U.S. has large
geothermal resources, but recent growth is slower than wind or solar
EIA-Geothermal is one of the main renewable energy sources used to
generate U.S. electricity, even though its growth has not been as strong
as wind and solar over the last three years during a big push to increase
generation from renewables. Geothermal energy's greatest growth potential
is in the western states (see map above).
U.S. geothermal net
electricity generation totaled 10,898 million kilowatthours (kWh) during
the first eight months of 2011, up 10% from the same period in 2008,
according to the latest data from EIA's
Electric Power Monthly report. The data in the report reflects power
generation facilities of 1 megawatt or larger. Geothermal energy also
provides heating and cooling for three million Americans.
Compared to all generating
sources, geothermal produced just 0.4% of electricity from all sectors
nationally during the first eight months of this year. However, most
geothermal power plants are located in the western states (see map below)
with California producing the most electricity from geothermal, about 5%
of the state's total power generation.
Several factors have
influenced the growth of geothermal generating capacity:
costs. New technology, referred to as enhanced geothermal
systems (EGS), which may allow greater use of geothermal resources in
other areas, is now in early-development. Current cost estimates for EGS
are generally higher than those for conventional geothermal plants and
other more mature renewable technologies like wind power.
Geothermal plants can be very site-specific, and have generally been
limited to areas with accessible deposits of high temperature ground
access. Lack of access to transmission lines, especially in
western states where the
geothermal resources are highest, limits growth.
- Completion lead
times. Completing a geothermal power generating project takes
four to eight years, longer than completion timelines for solar or wind.
Even in well-characterized resource areas, there is significant
exploration and production risk, which can result in high development
costs. Development is often undertaken incrementally at a site to
mitigate this risk and control costs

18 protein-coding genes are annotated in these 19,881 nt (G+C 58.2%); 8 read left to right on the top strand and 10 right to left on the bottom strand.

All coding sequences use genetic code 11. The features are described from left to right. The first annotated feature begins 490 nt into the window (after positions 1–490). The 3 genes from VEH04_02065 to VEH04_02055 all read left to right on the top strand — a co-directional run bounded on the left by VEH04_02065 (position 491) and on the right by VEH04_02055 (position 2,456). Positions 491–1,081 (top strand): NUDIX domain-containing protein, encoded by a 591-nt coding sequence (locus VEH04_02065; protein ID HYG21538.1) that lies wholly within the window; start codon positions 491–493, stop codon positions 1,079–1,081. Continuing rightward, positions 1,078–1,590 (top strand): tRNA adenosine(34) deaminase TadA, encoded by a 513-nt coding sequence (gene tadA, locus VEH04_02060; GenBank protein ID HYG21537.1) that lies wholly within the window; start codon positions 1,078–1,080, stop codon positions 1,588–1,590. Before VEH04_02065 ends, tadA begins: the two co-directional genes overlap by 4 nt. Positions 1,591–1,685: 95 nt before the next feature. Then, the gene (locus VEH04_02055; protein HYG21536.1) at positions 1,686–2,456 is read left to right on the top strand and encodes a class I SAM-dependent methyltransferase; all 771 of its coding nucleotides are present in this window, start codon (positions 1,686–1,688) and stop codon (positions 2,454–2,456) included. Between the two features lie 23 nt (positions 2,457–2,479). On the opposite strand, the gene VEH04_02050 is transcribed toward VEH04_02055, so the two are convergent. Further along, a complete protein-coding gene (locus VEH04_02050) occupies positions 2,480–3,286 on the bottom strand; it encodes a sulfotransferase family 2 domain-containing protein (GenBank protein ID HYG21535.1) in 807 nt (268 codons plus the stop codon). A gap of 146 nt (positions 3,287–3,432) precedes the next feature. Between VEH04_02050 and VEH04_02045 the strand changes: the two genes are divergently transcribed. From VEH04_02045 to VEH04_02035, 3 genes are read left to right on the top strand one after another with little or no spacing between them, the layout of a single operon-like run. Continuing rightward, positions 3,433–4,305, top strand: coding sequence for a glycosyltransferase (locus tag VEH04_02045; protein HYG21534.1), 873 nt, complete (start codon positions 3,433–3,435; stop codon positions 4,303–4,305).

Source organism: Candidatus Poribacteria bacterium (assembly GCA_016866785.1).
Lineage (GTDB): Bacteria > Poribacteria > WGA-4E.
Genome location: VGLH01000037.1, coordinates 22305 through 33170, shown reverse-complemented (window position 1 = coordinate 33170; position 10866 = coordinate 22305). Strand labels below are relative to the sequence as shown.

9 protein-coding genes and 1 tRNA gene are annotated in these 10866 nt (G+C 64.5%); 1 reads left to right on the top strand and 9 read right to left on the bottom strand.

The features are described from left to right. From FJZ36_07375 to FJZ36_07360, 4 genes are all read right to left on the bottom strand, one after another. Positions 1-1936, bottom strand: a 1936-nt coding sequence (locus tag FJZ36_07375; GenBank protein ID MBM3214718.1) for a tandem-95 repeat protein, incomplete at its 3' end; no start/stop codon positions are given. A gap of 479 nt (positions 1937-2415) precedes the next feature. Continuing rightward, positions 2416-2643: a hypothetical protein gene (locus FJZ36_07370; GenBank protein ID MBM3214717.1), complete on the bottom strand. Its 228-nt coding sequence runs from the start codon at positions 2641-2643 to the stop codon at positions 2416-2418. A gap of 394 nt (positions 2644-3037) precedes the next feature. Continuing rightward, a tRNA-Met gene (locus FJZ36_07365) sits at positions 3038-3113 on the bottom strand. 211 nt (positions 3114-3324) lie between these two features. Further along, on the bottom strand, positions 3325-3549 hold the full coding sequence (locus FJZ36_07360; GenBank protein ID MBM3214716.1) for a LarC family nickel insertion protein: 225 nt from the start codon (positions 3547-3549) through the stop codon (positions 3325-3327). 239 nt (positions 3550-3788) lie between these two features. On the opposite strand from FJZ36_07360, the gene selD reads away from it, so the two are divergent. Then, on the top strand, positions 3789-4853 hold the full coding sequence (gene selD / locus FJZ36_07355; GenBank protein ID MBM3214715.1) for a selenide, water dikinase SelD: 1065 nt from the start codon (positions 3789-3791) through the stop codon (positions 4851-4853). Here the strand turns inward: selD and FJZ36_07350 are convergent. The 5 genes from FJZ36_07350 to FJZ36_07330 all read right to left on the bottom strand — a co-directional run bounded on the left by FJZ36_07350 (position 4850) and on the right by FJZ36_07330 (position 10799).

- To generate electricity
from geothermal resources, a well is usually drilled directly into an
underground geothermal reservoir of water that can be as hot at 700
degrees Fahrenheit (371 Celsius). The trapped steam is brought to the
surface to turn a turbine that produces electricity. Geothermal water is
also found on the surface as hot springs or geysers, according to the
Geothermal Energy Association (GEA).
Ground source heat
pumps move fluids through continuous pipeline loops that are buried
underground at depths where the temperature does not change much,
according to GEA. Heat picked up by the circulating fluid is delivered
to a home or commercial building through a traditional duct system.
During the summer, the pipeline loop pulls heat out of a building and
returns cooler fluid to cool the building.
The United States has
significant geothermal resources. Power generation from solar
facilities of at least 1 megawatt capacity was much smaller than
geothermal at 1,401 million kWh during the most recent January-August
period. However, EIA data shows that generation from solar facilities
over the last three years grew by 111%. Generation from distributed
solar facilities smaller than 1 megawatt has also risen rapidly in
recent years. Wind power increased even more at 121% to 79,186 million
kWh. Coal, natural gas, and nuclear remained the three biggest power
generation sources at about 43%, 24%, and 19%, respectively.
Credit:The U.S. Energy Information Administration (EIA)